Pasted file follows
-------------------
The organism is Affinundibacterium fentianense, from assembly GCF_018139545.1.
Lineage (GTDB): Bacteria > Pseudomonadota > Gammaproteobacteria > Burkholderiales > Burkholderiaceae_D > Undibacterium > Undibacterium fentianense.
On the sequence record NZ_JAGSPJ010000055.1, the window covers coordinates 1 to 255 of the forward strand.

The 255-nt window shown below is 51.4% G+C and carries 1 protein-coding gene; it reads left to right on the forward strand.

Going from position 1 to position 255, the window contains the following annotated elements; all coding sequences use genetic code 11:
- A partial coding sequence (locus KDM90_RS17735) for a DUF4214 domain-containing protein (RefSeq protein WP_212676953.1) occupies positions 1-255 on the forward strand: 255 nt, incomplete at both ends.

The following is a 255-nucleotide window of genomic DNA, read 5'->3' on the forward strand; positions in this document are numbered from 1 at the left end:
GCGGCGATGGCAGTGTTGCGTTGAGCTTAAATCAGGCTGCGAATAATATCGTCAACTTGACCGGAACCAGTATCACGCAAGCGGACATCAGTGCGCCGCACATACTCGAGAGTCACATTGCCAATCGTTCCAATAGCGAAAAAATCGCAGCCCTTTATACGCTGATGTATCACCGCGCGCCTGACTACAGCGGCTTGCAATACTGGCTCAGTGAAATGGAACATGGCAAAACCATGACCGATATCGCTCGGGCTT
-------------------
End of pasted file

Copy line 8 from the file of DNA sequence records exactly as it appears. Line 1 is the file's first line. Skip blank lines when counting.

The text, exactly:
GCGGCGATGGCAGTGTTGCGTTGAGCTTAAATCAGGCTGCGAATAATATCGTCAACTTGACCGGAACCAGTATCACGCAAGCGGACATCAGTGCGCCGCACATACTCGAGAGTCACATTGCCAATCGTTCCAATAGCGAAAAAATCGCAGCCCTTTATACGCTGATGTATCACCGCGCGCCTGACTACAGCGGCTTGCAATACTGGCTCAGTGAAATGGAACATGGCAAAACCATGACCGATATCGCTCGGGCTT